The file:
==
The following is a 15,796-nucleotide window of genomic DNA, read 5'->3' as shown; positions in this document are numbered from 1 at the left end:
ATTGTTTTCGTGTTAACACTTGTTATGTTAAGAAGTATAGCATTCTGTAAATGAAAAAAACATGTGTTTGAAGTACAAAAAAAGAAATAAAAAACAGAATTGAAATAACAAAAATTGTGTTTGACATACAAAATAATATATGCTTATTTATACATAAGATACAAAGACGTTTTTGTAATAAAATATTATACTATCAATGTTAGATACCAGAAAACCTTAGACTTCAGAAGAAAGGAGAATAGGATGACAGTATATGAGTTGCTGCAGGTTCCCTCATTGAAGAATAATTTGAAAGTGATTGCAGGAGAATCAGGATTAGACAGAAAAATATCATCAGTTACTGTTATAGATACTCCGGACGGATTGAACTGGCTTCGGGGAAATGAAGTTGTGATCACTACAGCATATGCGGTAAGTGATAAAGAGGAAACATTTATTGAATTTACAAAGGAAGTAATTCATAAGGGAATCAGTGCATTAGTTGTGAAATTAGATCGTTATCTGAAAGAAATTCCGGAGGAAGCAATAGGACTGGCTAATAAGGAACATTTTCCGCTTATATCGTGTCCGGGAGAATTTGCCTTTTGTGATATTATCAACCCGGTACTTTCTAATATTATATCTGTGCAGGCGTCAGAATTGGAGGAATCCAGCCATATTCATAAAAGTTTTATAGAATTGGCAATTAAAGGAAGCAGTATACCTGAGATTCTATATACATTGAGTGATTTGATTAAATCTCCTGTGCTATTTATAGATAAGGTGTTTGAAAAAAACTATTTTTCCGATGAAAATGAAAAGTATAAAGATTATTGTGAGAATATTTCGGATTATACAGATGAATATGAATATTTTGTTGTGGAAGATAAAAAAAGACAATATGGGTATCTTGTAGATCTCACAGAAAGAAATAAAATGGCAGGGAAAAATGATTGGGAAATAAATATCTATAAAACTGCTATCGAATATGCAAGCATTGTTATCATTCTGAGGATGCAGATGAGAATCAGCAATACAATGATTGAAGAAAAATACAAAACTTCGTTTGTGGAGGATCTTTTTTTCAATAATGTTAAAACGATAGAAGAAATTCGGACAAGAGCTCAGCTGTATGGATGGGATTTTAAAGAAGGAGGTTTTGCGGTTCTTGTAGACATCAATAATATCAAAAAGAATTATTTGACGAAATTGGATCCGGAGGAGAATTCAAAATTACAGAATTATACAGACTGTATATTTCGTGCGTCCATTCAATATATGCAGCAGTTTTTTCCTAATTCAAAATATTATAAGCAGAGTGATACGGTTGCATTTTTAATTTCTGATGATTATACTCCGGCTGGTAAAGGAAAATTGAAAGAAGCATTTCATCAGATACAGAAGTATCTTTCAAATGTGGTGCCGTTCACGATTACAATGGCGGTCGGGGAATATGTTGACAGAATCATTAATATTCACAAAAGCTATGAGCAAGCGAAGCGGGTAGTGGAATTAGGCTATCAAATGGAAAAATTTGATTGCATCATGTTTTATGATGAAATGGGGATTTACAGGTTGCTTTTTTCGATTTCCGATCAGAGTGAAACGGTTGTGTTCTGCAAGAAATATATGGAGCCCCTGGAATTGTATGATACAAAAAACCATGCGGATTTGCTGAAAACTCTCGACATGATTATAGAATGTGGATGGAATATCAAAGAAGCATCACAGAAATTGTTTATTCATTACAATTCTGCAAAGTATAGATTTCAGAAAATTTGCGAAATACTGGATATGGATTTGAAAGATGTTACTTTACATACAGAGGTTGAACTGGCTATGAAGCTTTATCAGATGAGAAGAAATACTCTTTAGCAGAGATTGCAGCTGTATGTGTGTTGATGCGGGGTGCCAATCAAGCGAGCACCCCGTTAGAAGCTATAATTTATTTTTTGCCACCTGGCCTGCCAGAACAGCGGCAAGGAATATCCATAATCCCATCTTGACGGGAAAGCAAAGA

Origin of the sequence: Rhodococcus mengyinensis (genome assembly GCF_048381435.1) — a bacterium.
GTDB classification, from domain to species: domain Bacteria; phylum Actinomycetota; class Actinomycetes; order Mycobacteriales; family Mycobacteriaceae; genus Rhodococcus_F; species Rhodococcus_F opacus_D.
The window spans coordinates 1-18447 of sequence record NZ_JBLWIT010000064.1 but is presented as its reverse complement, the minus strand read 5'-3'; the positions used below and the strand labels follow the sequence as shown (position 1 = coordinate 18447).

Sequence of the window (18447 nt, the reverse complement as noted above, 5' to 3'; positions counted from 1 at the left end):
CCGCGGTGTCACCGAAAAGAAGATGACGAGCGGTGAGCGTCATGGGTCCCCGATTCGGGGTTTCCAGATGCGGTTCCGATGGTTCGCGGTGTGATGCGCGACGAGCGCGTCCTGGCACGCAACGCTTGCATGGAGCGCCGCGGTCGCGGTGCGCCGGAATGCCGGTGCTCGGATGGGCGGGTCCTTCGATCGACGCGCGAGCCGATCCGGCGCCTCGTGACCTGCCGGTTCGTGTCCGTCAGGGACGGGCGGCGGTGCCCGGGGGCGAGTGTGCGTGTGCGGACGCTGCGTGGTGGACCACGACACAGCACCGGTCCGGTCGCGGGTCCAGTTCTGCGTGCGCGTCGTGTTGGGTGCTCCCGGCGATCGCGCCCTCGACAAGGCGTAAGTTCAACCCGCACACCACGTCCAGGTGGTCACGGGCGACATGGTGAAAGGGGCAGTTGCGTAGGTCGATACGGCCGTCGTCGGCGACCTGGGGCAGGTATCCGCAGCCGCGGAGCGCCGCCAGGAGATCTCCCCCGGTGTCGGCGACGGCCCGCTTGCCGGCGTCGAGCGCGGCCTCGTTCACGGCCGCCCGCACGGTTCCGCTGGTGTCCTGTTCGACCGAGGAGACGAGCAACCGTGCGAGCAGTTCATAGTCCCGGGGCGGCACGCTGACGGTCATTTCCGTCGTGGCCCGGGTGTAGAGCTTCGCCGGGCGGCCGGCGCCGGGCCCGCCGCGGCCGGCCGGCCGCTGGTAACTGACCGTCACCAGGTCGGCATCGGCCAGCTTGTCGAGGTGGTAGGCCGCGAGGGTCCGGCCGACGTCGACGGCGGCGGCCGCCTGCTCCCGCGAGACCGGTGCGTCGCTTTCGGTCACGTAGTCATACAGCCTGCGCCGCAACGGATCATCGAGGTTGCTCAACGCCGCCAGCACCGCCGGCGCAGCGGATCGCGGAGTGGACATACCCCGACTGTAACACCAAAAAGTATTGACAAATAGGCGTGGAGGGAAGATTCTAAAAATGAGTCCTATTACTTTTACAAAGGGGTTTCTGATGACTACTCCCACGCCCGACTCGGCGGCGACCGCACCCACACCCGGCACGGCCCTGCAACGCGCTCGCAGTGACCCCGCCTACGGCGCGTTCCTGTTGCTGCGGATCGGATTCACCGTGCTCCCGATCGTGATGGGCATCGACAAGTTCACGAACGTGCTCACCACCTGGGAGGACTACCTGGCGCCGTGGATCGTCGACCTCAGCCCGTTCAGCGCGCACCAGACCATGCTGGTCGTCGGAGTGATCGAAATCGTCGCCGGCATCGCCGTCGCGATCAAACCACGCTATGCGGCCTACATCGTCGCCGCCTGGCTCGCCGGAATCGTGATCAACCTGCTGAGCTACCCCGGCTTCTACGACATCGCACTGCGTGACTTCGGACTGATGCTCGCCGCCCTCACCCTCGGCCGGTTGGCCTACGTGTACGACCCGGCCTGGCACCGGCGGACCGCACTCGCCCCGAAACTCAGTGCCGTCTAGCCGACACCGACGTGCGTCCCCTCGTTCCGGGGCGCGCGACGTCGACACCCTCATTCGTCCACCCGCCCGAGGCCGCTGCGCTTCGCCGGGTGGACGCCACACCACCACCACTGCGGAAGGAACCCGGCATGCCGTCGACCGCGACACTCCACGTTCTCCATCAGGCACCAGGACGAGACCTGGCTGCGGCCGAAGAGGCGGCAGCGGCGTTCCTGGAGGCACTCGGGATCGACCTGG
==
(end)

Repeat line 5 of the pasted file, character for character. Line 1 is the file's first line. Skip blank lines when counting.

The window spans coordinates 1-18447 of sequence record NZ_JBLWIT010000064.1 but is presented as its reverse complement, the minus strand read 5'-3'; the positions used below and the strand labels follow the sequence as shown (position 1 = coordinate 18447).